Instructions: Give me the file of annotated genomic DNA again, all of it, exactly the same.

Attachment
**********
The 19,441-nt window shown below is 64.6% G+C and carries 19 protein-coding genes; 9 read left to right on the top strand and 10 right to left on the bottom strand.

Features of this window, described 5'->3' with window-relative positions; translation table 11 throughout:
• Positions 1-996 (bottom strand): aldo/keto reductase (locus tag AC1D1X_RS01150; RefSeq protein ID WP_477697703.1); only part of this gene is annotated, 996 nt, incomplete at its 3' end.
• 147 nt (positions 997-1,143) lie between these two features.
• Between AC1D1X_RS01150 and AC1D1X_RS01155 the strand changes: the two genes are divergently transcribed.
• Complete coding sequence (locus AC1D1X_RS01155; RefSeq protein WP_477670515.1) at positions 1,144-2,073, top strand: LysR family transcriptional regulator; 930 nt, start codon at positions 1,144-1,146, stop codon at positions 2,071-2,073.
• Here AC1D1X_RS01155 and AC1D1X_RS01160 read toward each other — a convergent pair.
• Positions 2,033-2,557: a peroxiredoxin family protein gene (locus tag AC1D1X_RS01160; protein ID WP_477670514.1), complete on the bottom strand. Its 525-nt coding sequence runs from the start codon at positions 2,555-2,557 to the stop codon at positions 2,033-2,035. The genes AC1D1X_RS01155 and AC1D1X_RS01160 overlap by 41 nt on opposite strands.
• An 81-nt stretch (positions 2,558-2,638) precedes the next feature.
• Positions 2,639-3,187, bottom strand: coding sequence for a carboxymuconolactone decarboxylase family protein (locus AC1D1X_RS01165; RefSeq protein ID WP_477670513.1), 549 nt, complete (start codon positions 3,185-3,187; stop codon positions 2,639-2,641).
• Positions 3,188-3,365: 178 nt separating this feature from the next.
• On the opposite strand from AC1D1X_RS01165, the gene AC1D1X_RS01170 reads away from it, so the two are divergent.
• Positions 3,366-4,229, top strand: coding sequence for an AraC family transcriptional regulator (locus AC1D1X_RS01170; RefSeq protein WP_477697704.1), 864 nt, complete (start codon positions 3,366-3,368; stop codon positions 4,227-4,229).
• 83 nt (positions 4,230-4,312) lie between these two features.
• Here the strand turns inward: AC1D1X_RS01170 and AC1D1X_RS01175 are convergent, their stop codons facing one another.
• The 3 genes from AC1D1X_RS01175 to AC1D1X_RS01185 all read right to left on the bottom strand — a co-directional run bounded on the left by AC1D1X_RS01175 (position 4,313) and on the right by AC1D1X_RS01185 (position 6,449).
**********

The 19,441-nt window shown below is 64.6% G+C and carries 19 protein-coding genes; 9 read left to right on the top strand and 10 right to left on the bottom strand.

Features of this window, described 5'->3' with window-relative positions; translation table 11 throughout:
• Positions 1-996 (bottom strand): aldo/keto reductase (locus tag AC1D1X_RS01150; RefSeq protein ID WP_477697703.1); only part of this gene is annotated, 996 nt, incomplete at its 3' end.
• 147 nt (positions 997-1,143) lie between these two features.
• Between AC1D1X_RS01150 and AC1D1X_RS01155 the strand changes: the two genes are divergently transcribed.
• Complete coding sequence (locus AC1D1X_RS01155; RefSeq protein WP_477670515.1) at positions 1,144-2,073, top strand: LysR family transcriptional regulator; 930 nt, start codon at positions 1,144-1,146, stop codon at positions 2,071-2,073.
• Here AC1D1X_RS01155 and AC1D1X_RS01160 read toward each other — a convergent pair.
• Positions 2,033-2,557: a peroxiredoxin family protein gene (locus tag AC1D1X_RS01160; protein ID WP_477670514.1), complete on the bottom strand. Its 525-nt coding sequence runs from the start codon at positions 2,555-2,557 to the stop codon at positions 2,033-2,035. The genes AC1D1X_RS01155 and AC1D1X_RS01160 overlap by 41 nt on opposite strands.
• An 81-nt stretch (positions 2,558-2,638) precedes the next feature.
• Positions 2,639-3,187, bottom strand: coding sequence for a carboxymuconolactone decarboxylase family protein (locus AC1D1X_RS01165; RefSeq protein ID WP_477670513.1), 549 nt, complete (start codon positions 3,185-3,187; stop codon positions 2,639-2,641).
• Positions 3,188-3,365: 178 nt separating this feature from the next.
• On the opposite strand from AC1D1X_RS01165, the gene AC1D1X_RS01170 reads away from it, so the two are divergent.
• Positions 3,366-4,229, top strand: coding sequence for an AraC family transcriptional regulator (locus AC1D1X_RS01170; RefSeq protein WP_477697704.1), 864 nt, complete (start codon positions 3,366-3,368; stop codon positions 4,227-4,229).
• 83 nt (positions 4,230-4,312) lie between these two features.
• Here the strand turns inward: AC1D1X_RS01170 and AC1D1X_RS01175 are convergent, their stop codons facing one another.
• The 3 genes from AC1D1X_RS01175 to AC1D1X_RS01185 all read right to left on the bottom strand — a co-directional run bounded on the left by AC1D1X_RS01175 (position 4,313) and on the right by AC1D1X_RS01185 (position 6,449).